A team of researchers from the Data Science Institute at Columbia University (DSI) has received the Facebook Systems for Machine Learning Award in January 2020 for their research exploring how to co-train machine learning models not only for better decision-making but also to meet performance objectives.
The research has the potential to enhance machine learning models so that they are more scalable and adaptive.
"Today's machine-learning models are limited as they are primarily trained only for making the best predictions," says Asaf Cidon, an assistant professor of electrical engineering and computer science at Columbia and a Data Science Institute (DSI) member. He conducts this research with fellow DSI members and computer science professors Junfeng Yang and Suman Jana, whose combined expertise in computer systems and machine learning is ideally suited for the project.
"When deployed at scale, the models often face significant performance hurdles," says Cidon. "This project takes the first step in incorporating performance constraints and objectives in the process of model training."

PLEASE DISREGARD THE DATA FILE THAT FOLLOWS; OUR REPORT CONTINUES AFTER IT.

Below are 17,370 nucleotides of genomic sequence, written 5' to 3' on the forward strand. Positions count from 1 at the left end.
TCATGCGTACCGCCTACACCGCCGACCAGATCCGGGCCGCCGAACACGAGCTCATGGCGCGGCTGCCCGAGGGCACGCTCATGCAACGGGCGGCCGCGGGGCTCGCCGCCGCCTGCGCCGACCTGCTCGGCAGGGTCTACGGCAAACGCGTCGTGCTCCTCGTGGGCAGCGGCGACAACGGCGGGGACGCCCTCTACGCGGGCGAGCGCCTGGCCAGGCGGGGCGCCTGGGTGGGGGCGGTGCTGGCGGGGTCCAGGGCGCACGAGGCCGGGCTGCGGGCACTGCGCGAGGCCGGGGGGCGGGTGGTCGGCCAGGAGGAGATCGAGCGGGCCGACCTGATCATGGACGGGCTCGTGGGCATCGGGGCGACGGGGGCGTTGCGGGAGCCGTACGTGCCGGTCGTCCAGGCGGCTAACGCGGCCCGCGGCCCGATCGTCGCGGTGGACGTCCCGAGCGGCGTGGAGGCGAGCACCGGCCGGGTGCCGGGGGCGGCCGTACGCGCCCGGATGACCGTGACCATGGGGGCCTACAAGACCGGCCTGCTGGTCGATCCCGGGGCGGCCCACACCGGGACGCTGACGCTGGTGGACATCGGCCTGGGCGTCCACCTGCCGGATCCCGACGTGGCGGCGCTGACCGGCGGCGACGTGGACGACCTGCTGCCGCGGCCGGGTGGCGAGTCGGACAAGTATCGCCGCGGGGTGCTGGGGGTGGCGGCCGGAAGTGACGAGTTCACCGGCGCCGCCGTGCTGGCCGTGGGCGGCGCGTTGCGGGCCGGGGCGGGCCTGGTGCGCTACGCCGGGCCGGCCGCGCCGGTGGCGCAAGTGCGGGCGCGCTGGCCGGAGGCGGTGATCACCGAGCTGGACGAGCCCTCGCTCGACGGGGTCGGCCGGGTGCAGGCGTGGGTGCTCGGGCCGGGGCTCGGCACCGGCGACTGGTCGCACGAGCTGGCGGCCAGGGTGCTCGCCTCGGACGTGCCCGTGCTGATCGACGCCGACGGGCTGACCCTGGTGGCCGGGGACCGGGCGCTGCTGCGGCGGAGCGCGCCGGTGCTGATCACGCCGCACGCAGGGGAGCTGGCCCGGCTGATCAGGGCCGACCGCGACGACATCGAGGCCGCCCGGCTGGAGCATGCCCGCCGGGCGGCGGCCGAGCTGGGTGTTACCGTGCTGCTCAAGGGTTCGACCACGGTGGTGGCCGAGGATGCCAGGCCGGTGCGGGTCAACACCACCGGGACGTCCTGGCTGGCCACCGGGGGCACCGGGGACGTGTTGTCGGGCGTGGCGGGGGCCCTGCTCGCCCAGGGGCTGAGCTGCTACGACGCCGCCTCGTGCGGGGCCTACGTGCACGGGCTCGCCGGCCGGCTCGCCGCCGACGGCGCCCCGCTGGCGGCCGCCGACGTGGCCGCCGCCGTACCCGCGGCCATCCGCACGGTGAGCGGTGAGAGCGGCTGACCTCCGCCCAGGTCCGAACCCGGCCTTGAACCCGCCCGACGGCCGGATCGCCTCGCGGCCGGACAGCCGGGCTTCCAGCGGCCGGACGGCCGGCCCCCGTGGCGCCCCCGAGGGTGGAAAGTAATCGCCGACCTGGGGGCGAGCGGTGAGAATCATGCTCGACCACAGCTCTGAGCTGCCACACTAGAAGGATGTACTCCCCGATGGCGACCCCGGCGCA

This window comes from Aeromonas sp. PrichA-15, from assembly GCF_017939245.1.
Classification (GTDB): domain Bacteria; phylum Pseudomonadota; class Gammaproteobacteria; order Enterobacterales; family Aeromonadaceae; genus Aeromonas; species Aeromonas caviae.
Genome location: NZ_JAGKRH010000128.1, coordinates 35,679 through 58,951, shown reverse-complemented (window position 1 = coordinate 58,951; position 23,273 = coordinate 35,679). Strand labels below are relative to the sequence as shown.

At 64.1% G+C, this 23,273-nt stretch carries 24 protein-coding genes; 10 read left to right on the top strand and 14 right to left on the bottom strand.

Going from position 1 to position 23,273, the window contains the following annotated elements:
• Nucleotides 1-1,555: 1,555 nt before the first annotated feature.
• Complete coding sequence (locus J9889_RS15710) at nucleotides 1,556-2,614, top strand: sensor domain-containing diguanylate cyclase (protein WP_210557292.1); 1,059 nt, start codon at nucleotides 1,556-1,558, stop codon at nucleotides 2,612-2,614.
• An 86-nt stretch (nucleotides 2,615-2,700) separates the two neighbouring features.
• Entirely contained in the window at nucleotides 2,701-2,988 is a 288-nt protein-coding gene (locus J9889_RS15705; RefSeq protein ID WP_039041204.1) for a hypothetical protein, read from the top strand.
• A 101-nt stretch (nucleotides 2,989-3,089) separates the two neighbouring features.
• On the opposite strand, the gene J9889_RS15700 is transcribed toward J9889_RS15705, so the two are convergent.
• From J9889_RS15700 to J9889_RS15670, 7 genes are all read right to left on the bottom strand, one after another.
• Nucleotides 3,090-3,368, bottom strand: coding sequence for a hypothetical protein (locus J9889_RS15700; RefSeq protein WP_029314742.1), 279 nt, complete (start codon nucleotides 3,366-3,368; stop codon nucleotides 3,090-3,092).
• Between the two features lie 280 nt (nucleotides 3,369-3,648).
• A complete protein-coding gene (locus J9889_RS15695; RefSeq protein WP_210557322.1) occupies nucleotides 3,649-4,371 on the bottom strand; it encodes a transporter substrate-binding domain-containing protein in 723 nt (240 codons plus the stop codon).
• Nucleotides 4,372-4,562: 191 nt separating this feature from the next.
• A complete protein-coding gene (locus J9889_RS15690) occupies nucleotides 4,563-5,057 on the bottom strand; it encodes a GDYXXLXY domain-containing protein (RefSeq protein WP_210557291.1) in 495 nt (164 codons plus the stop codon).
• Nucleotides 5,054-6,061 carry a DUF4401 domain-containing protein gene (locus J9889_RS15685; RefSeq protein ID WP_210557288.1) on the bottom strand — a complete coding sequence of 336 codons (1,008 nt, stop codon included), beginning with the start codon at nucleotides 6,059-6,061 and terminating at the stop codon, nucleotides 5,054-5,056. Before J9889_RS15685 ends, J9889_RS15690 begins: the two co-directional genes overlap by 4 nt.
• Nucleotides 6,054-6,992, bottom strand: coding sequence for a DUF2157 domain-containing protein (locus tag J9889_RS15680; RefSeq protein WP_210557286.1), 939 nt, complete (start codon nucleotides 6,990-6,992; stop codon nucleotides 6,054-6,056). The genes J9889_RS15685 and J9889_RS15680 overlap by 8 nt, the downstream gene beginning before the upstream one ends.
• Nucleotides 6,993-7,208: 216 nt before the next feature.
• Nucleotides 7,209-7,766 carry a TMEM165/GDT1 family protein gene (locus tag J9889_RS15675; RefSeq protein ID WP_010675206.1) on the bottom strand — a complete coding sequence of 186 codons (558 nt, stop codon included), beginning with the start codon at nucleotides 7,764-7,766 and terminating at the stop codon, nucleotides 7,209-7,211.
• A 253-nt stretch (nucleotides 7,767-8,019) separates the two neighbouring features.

As a first step, the team will focus on optimizing the performance and accuracy of recommendation systems. The systems currently used by Netflix for videos and Amazon for products, as well as Facebook's friend feed, are all examples of systems that could be enhanced by this research.
According to Cidon, today's recommendation systems encode each piece of content and users' past behavior as embeddings, or vectors that represent the content and how users interact with it. To compute a single recommendation, these systems must access in parallel hundreds of embeddings, and at a large scale, they must handle billions of daily recommendations.
The process is challenging from a performance perspective, since these embeddings are spread across hundreds or thousands of servers. The embeddings must also be read under strict deadlines, which are crucial in providing timely recommendations.
The team intends to design a recommender system that automatically learns the optimal layout and placement of the embeddings across thousands of servers. The system will be based on historical and dynamic access patterns to meet both performance objectives as well as to make the best possible recommendation for the user.